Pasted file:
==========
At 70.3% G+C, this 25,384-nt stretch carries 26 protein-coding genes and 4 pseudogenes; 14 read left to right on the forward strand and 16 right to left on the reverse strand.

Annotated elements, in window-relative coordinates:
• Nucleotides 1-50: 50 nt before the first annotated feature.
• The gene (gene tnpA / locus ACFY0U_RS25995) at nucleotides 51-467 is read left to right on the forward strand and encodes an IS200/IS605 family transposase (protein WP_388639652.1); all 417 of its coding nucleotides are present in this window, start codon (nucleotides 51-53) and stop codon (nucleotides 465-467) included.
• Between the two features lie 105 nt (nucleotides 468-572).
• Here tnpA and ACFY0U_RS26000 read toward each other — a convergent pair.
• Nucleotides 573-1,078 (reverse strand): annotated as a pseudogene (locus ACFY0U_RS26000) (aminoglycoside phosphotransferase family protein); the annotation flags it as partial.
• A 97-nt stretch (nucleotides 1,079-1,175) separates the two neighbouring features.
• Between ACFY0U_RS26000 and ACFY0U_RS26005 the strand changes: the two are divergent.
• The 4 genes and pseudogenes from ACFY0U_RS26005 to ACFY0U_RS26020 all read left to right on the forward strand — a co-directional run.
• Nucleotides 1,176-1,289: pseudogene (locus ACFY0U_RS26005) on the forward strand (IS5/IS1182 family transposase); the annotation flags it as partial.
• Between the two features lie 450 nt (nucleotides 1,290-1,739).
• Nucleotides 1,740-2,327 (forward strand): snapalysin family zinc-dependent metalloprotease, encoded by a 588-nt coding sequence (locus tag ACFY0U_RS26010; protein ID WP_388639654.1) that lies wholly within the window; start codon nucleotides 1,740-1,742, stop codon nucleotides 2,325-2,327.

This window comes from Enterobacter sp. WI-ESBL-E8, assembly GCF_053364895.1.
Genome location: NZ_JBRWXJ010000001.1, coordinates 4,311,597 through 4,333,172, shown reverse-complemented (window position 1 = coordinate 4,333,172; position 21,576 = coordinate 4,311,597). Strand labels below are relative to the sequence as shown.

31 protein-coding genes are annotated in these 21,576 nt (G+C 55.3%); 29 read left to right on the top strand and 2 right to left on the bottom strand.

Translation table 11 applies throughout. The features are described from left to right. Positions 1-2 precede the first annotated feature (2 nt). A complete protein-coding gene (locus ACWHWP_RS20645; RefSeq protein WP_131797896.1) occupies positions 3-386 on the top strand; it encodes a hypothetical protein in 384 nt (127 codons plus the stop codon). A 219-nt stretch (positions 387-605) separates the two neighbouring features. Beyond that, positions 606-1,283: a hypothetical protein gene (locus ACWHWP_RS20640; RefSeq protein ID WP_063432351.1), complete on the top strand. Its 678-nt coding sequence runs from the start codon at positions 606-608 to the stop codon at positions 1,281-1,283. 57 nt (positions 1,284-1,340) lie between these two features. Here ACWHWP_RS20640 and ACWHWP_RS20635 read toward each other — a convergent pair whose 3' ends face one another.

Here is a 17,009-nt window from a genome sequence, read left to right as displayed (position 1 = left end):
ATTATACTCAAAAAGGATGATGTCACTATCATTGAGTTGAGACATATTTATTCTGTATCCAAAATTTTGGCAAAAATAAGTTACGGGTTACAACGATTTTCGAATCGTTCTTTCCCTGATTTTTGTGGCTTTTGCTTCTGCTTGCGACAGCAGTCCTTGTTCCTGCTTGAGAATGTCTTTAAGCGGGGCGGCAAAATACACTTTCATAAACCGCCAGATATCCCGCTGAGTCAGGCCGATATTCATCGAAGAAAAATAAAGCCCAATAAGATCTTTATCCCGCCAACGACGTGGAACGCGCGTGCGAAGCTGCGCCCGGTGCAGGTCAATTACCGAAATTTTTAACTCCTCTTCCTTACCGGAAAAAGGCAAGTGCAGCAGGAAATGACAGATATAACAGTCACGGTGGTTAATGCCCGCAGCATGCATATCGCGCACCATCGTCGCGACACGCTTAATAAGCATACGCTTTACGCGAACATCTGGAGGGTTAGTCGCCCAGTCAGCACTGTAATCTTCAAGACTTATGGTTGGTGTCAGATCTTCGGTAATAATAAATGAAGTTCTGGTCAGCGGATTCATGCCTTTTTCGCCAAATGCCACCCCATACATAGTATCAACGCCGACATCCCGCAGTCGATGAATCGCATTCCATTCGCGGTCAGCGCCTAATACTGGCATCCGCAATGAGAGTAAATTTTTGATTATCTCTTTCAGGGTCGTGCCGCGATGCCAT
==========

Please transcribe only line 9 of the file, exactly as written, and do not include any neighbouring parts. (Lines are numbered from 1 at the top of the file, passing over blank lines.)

• Between ACFY0U_RS26000 and ACFY0U_RS26005 the strand changes: the two are divergent.